I'll need to resort to another ACD biography for back-up but from the horrible one I finished last week (Andrew Norman's Arthur Conan Doyle: Beyond Sherlock Holmes) it appears that the trip to Switzerland was an ad hoc trip on account of his wife having been diagnosed with tuberculosis. Like so many other sufferers, they believed that the Alpine air was a cure for the illness, and they stayed for quite some time (I believe she also returned there), but to no avail. She eventually died from tuberculosis a few years later.
So when reading this story, I was wondering of course if ACD, with his medical knowledge, had some inkling about whether his wife would recover.
No antibiotics at the time meant that 50-60% of TB patients died within 5 years.  

In many ways, The Final Problem is one of the saddest stories in the canon but also one of the most beautiful because it shows off so much about the human side of the characters, their friendship, their failings, their vulnerability. Of all of the stories, this one haunts the fictional world of 221 Baker Street like no other. 


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review 2018-03-21 13:15
The Dark Side of an Author
The Dark Half - Stephen King

Well I haven't read "The Dark Half" since I was a teen. I realize now why that was, probably because teen me was bored reading parts of this as adult me was now. I do think that parts of the book are fairly good (I loved the sparrows and the growing realization of who George Stark was)  but think that the book gets bogged down a ton with way too much talking that goes nowhere and an ending that kind of fizzles. You end up having to read the other Castle Rock books in order to find out what happens to the characters mentioned in this one which is okay, but does make it that "The Dark Half" is not a true standalone book.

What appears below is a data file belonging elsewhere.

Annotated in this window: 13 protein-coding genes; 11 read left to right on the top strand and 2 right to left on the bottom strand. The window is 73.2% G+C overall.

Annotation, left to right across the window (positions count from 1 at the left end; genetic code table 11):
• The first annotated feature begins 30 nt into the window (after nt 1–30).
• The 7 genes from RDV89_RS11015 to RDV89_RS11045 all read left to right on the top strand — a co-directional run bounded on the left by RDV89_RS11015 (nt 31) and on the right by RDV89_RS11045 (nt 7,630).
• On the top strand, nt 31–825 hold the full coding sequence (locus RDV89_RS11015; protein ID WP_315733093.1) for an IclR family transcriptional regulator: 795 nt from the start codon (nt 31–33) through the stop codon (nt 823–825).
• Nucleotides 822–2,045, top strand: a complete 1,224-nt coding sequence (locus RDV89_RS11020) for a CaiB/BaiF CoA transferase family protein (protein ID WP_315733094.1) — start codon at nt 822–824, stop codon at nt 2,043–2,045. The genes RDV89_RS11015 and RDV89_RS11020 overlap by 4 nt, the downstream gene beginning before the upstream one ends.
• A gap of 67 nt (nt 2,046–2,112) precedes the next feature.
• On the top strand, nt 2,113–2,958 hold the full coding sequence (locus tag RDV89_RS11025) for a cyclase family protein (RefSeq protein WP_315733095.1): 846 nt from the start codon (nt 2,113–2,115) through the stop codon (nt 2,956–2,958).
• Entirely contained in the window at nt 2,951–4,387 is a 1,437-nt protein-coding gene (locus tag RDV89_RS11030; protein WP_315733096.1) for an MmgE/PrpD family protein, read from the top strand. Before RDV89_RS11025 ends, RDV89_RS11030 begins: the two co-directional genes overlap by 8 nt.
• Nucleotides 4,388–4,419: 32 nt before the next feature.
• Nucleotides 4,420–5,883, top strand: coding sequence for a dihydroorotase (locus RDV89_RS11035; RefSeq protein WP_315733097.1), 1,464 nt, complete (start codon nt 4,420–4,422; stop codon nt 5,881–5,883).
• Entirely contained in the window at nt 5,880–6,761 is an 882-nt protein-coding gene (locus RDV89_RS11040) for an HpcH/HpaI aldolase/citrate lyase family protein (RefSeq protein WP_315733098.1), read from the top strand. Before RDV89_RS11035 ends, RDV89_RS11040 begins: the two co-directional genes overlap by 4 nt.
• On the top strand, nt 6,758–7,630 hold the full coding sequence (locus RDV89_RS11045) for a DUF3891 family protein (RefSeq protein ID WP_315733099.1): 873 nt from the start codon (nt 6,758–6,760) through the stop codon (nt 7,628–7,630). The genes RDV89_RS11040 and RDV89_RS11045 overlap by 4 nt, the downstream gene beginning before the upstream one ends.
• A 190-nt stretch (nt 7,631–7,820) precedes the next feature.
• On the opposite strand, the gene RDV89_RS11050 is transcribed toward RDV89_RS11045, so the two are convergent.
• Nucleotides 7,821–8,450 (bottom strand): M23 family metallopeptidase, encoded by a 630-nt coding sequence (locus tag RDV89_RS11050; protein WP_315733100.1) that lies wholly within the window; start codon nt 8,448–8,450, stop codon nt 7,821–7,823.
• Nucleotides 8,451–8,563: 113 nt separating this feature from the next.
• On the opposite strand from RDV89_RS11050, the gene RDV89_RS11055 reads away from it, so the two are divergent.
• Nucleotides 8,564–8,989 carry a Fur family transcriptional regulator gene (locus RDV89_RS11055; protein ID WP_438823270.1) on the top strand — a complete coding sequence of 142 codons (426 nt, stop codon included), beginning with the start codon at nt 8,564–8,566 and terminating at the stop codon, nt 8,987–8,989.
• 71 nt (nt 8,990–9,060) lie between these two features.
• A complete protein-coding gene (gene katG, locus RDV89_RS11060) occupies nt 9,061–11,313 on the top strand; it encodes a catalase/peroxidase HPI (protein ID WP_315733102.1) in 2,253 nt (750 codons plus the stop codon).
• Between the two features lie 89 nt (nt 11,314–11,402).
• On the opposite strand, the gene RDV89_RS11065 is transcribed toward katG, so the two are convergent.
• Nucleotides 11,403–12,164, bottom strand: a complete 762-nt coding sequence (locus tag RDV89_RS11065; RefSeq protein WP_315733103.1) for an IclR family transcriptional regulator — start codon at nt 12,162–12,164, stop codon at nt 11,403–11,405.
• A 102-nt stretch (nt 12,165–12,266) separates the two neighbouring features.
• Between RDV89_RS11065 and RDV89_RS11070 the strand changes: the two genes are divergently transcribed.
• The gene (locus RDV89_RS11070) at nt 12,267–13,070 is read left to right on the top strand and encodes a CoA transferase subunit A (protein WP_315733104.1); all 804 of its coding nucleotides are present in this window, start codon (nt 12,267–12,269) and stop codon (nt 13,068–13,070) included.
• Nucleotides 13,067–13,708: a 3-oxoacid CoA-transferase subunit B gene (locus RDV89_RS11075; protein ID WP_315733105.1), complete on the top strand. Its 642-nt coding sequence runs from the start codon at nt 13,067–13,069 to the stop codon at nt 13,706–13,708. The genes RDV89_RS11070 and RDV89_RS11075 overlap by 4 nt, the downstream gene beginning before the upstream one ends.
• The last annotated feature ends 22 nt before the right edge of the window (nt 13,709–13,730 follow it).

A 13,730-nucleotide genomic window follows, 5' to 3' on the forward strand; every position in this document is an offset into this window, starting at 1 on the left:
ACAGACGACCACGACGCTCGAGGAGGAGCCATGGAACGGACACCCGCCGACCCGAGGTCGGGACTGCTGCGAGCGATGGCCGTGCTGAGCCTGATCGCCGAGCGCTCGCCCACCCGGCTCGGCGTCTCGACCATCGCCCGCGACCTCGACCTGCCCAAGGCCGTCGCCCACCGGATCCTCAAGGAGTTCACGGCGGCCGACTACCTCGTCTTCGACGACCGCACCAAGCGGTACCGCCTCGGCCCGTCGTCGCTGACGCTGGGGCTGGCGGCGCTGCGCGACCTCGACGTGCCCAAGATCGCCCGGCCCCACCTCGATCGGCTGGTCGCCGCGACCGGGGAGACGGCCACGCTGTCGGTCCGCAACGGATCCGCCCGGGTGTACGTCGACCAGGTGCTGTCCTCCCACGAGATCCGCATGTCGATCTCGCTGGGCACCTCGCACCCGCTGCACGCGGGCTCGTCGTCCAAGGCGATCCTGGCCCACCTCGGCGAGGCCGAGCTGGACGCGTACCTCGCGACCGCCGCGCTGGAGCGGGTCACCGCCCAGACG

"The Dark Half" was written in response to when Stephen King was outed as writing as Richard Bachman. I have to say that "The Dark Half" really does read like a Bachman book (go read "The Long Walk," "The Running Man," and "The Regulators"). Most of those works seemed to have violence for violence sake. Not my favorite of King's works, but still interesting. "The Dark Half" is mostly brutal with parts broken up by characters talking to each other about things we as readers are already privy to. So most of the book you are just waiting for everyone to figure out things and for the ending to come. 


"The Dark Half" is about author Thad Beaumont who has recently come out and admitted that he has written under the name of  George Stark for years. Thad and his wife decide to declare George Stark dead after a man tries to shake them down for money to keep their secret hidden that he really is George Stark. Thad has started to find some success writing under his own pen name and thinks now is a good time to lay Stark to rest. Unfortunately, someone takes significant pains to go out and murder anyone connected with the "death of George Stark." When all signs point to Thad or someone close to him being responsible for these deaths, Thad starts wondering if someone is delusional enough to think that they are really George Stark.